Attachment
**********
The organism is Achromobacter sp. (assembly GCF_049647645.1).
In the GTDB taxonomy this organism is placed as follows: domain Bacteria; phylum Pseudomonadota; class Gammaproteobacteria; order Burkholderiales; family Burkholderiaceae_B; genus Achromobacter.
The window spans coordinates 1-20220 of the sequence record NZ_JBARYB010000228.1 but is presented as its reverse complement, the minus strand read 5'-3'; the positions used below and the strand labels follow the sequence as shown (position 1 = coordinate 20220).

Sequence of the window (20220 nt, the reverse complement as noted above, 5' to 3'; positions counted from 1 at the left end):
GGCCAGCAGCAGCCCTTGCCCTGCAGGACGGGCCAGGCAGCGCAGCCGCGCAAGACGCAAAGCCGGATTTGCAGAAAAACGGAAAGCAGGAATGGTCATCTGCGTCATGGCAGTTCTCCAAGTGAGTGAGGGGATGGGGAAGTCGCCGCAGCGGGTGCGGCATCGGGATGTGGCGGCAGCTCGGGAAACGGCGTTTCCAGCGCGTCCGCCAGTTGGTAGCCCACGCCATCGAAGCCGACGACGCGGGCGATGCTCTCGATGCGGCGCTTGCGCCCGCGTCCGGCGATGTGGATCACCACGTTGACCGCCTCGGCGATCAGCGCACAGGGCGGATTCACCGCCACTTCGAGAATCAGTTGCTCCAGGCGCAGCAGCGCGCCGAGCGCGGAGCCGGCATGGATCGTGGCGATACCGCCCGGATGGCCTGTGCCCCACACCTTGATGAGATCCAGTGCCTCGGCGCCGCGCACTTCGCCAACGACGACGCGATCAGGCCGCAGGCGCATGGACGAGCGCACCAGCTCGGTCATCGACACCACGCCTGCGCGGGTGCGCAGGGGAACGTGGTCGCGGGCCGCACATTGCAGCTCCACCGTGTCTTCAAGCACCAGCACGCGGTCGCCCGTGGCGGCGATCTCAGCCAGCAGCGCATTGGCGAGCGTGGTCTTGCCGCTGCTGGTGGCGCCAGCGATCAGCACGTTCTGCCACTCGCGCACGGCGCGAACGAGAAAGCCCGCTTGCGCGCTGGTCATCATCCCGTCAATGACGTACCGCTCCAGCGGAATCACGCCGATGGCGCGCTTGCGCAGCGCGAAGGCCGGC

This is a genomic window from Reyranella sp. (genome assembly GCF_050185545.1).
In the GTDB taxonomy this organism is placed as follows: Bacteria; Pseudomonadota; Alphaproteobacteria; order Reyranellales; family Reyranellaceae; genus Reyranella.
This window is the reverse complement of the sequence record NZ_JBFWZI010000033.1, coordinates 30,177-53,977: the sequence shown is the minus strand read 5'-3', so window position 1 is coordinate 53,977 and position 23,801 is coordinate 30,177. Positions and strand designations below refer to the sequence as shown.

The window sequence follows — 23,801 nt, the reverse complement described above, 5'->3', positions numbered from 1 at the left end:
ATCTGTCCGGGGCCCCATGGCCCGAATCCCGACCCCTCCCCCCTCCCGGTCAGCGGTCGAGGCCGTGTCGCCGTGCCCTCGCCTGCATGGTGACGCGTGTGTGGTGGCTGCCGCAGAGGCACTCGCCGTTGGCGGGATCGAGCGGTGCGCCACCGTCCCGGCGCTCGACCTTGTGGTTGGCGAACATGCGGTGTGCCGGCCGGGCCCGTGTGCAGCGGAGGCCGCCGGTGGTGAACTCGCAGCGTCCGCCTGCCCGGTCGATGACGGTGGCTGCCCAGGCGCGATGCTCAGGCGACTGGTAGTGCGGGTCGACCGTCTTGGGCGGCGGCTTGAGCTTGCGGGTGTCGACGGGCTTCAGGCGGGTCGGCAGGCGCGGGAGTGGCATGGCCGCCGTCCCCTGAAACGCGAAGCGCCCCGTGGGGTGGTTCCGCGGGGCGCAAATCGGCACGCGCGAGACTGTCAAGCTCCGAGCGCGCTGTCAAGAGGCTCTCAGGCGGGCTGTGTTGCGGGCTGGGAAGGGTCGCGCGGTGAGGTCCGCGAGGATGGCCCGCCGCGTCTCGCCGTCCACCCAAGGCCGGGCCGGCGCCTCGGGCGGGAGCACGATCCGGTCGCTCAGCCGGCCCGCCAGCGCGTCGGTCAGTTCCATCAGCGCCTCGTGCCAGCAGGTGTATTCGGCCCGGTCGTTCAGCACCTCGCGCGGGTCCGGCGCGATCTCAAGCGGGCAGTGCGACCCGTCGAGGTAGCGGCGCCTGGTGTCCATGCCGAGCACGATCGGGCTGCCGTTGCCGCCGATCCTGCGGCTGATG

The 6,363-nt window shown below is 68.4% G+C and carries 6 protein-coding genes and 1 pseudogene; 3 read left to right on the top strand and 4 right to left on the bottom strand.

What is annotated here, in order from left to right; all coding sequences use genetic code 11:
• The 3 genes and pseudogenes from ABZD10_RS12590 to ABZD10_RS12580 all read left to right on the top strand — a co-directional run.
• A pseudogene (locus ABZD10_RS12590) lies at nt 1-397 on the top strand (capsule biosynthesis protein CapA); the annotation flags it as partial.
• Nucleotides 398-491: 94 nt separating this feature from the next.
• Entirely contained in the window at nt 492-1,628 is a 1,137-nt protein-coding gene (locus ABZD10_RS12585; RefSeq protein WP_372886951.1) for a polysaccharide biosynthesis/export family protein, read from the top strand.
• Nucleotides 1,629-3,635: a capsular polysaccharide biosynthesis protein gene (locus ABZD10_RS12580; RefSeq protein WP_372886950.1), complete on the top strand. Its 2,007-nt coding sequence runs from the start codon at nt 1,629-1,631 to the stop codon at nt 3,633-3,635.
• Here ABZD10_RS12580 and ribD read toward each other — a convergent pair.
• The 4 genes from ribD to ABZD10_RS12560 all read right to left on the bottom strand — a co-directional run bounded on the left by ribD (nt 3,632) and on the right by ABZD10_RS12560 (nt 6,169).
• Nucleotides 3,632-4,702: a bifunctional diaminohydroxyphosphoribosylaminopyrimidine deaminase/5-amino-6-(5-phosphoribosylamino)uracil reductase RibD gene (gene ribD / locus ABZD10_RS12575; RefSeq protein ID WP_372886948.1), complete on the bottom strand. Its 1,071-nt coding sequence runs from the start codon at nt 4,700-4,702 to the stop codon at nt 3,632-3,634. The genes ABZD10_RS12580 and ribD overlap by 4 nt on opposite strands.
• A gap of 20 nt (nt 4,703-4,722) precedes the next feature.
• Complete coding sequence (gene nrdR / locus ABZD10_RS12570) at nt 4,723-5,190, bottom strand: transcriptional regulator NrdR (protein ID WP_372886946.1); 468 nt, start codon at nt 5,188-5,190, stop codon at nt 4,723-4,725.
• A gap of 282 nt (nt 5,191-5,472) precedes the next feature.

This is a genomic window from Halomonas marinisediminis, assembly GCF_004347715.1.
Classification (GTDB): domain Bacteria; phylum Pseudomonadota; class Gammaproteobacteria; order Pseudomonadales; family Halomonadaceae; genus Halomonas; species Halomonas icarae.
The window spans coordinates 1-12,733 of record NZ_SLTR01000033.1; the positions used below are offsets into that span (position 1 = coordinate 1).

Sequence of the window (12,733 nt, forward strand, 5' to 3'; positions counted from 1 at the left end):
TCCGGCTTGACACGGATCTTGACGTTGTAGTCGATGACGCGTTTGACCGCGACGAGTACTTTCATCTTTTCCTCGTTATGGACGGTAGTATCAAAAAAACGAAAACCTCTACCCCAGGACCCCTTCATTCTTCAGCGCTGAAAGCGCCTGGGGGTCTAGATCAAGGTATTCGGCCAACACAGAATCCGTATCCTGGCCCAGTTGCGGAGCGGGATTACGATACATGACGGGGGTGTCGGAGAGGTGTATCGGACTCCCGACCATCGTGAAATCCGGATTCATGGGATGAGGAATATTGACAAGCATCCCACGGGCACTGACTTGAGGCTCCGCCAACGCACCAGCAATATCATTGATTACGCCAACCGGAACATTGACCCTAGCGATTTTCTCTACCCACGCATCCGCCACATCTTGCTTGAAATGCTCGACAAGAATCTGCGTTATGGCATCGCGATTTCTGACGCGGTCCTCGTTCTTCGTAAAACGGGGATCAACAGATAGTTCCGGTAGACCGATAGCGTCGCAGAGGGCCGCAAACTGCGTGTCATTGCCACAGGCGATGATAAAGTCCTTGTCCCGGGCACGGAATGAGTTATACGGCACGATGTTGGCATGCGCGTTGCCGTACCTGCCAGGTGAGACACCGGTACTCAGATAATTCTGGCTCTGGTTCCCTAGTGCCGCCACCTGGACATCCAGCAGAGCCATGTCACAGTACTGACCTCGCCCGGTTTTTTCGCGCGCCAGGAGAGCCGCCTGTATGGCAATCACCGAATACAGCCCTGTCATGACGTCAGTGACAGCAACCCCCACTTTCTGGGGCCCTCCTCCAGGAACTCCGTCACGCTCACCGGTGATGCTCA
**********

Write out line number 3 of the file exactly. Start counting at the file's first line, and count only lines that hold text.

The window spans coordinates 1-20220 of the sequence record NZ_JBARYB010000228.1 but is presented as its reverse complement, the minus strand read 5'-3'; the positions used below and the strand labels follow the sequence as shown (position 1 = coordinate 20220).